Conducting Communication in the Workplace

Conducting a meeting is like conducting an orchestra? Definitely. The ‘conductor’ in a meeting needs to ensure that all the ‘instruments’ get a chance to be heard, that the tempo is right and everyone is on the same page of the ‘music’.  The conductor in an orchestra uses many subtle signals and cues to communicate with the musicians and in the same way we, as leaders and managers of people, employ a huge repertoire of words and movement to convey meaning and understanding to those around us. Watch how Itay Talgram – conductor of music turned “conductor of people” – masterfully and entertainingly demonstrates how conductors communicate effectively and why these are good lessons for leaders. Talgram  guides us through a range of conducting styles in this 20 minute TEDGlobal talk, Lead like the great conductors. Check out this too: 8 Leadership Lessons from a Symphony Conductor . We communicate constantly and we do it consciously and unconsciously.  As a leaders and managers, being able to convey our meaning clearly and concisely to those who need to understand it; being skilled at listening and well as talking and being able to construct communications that hit the mark again and again are essential skills.  Without them we won’t inspire others, we won’t influence anyone, we won’t take the people with us; we won’t be leaders. For further reading and ideas: Peoplewatching: The Desmond Morris Guide to Body Language by Desmond Morris Powerful Listening. Powerful Influence. by Tim Hast Humour Works by John Morreall The Pyramid Principle by Barbara Minto If you would like to communicate better, we can help with one to one coaching or through one of our many...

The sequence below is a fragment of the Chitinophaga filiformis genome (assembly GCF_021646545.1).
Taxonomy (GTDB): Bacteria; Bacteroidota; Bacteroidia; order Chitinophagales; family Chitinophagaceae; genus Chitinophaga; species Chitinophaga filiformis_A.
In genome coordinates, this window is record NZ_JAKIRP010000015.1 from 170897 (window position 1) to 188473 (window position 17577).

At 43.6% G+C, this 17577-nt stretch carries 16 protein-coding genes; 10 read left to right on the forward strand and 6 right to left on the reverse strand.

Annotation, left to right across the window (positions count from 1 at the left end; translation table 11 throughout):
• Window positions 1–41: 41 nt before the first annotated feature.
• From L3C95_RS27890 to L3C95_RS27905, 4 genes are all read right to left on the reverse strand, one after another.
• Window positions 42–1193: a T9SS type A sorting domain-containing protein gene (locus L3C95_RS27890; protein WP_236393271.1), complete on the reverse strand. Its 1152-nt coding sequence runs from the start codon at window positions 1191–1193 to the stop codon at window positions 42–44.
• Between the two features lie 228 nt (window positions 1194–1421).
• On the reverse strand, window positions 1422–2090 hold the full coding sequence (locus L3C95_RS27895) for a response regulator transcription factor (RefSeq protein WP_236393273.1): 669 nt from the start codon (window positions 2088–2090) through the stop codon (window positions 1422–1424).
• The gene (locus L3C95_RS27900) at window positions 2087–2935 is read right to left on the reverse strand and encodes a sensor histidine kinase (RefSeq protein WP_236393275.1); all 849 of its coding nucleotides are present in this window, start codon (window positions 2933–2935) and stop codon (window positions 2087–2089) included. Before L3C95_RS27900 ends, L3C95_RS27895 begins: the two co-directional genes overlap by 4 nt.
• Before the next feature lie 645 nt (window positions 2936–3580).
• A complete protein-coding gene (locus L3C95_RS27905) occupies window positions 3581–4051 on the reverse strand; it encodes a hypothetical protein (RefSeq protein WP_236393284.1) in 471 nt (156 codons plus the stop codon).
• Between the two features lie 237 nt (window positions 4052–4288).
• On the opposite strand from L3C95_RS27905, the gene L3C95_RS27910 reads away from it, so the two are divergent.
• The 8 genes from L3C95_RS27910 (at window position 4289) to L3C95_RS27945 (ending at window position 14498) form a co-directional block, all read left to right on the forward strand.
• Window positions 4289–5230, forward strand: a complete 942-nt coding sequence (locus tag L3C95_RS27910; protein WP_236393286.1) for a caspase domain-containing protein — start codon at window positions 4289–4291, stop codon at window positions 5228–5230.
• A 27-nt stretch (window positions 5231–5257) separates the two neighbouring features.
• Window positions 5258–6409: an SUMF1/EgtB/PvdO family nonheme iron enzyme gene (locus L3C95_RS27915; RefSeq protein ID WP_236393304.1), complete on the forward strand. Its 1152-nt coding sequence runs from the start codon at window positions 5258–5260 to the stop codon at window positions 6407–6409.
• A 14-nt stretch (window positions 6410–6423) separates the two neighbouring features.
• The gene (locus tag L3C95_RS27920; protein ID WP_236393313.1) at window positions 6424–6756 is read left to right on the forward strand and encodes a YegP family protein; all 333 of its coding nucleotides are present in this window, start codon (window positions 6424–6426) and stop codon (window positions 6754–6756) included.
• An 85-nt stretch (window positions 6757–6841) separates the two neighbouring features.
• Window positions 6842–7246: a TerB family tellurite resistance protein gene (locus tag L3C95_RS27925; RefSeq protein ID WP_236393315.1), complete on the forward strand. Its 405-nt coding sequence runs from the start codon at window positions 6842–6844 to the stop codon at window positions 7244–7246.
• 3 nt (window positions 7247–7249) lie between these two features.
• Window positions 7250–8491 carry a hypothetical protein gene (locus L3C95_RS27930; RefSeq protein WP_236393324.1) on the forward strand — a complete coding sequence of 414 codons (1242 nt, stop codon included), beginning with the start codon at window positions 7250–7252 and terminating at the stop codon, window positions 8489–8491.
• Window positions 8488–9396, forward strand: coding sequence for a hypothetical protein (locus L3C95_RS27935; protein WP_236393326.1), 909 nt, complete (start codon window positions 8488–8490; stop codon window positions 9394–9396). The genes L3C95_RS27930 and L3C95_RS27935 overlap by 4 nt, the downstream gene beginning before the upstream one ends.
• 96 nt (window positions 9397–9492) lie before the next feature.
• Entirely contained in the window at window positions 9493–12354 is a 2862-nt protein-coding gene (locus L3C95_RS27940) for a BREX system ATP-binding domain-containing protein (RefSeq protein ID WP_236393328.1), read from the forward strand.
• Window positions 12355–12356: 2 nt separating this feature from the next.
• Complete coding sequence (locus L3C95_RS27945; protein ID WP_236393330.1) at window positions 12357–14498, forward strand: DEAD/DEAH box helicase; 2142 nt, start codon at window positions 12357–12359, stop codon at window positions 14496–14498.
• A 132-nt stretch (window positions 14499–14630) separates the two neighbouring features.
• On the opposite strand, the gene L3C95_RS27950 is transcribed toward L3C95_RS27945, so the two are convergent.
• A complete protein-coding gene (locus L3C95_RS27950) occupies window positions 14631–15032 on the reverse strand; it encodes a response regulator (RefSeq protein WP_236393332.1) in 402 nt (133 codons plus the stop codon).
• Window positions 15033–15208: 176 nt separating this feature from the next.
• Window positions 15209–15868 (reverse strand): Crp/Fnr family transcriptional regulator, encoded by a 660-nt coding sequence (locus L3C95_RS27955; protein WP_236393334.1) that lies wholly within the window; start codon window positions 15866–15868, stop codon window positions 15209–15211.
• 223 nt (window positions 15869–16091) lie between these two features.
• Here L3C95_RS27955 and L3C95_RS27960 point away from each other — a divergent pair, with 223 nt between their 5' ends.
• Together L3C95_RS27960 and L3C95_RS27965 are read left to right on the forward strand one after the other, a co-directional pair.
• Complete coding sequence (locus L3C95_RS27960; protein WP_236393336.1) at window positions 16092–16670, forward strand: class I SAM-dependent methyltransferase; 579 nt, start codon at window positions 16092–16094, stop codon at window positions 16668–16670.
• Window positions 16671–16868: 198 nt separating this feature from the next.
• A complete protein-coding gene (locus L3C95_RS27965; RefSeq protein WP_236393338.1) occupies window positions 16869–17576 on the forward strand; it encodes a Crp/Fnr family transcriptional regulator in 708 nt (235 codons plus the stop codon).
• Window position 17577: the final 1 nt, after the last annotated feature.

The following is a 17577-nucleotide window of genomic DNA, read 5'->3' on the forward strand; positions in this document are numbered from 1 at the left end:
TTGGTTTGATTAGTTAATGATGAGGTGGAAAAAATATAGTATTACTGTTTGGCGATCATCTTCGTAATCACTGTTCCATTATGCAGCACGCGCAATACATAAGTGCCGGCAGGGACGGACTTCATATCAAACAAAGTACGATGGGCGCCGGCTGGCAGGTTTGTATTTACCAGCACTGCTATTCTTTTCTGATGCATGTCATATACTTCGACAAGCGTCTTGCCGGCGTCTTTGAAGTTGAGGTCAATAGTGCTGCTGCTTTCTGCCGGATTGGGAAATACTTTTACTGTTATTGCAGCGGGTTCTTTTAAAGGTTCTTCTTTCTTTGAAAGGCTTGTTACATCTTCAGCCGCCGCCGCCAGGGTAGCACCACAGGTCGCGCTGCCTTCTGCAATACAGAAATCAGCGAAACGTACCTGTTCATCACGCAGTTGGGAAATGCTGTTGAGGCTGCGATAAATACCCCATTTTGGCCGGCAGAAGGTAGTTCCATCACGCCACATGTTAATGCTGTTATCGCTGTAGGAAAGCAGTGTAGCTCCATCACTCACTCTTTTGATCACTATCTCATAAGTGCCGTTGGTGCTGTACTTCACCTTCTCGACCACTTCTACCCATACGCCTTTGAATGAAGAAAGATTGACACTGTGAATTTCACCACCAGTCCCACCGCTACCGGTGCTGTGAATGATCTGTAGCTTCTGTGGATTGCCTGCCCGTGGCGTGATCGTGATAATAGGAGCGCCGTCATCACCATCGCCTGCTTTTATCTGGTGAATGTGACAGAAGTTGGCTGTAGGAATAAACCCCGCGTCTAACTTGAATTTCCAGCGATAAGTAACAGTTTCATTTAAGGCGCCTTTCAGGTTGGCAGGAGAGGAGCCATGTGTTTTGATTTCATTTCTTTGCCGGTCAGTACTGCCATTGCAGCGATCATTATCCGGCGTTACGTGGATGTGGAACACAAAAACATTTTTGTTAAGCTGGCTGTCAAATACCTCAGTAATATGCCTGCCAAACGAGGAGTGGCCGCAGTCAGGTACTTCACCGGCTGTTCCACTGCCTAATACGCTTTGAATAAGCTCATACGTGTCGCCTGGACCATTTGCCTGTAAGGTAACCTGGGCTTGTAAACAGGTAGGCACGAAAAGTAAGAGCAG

The Field of Freedom

Would you like to delegate work to someone without feeling the need to step in and do the job yourself? Would you like people to use their initiative without the fear that they might go too far? Whether you are talking to employees, subcontractors, associates or trades people, they all need clear information but also the opportunity to use their initiative and their creativity. Imagine a game in which it was ok for the head coach to run onto the pitch and kick the ball whenever he was unhappy with the way the player was kicking it. Sounds ridiculous? Why then, is it acceptable for a manager to take a job back from a member of his work team and do it himself because he is unhappy with the way the team member is doing it? Who is at fault, the team member or the team manager? The white lines that define the field of play in a game of football, rugby or basketball keep the coach off the pitch during the game. If we are to motivate and enable people we need to give them the space in which to play their own game but we need to keep that game within clear boundaries. We need to delegate responsibility in a way that gives them the greatest scope for development and satisfaction and gives us, the managers, the confidence to let them get on with it – we need to give them a Field of Freedom. * * * “If we are to motivate and enable people we need to give them the space in which to play their own game but we need to keep that game within clear...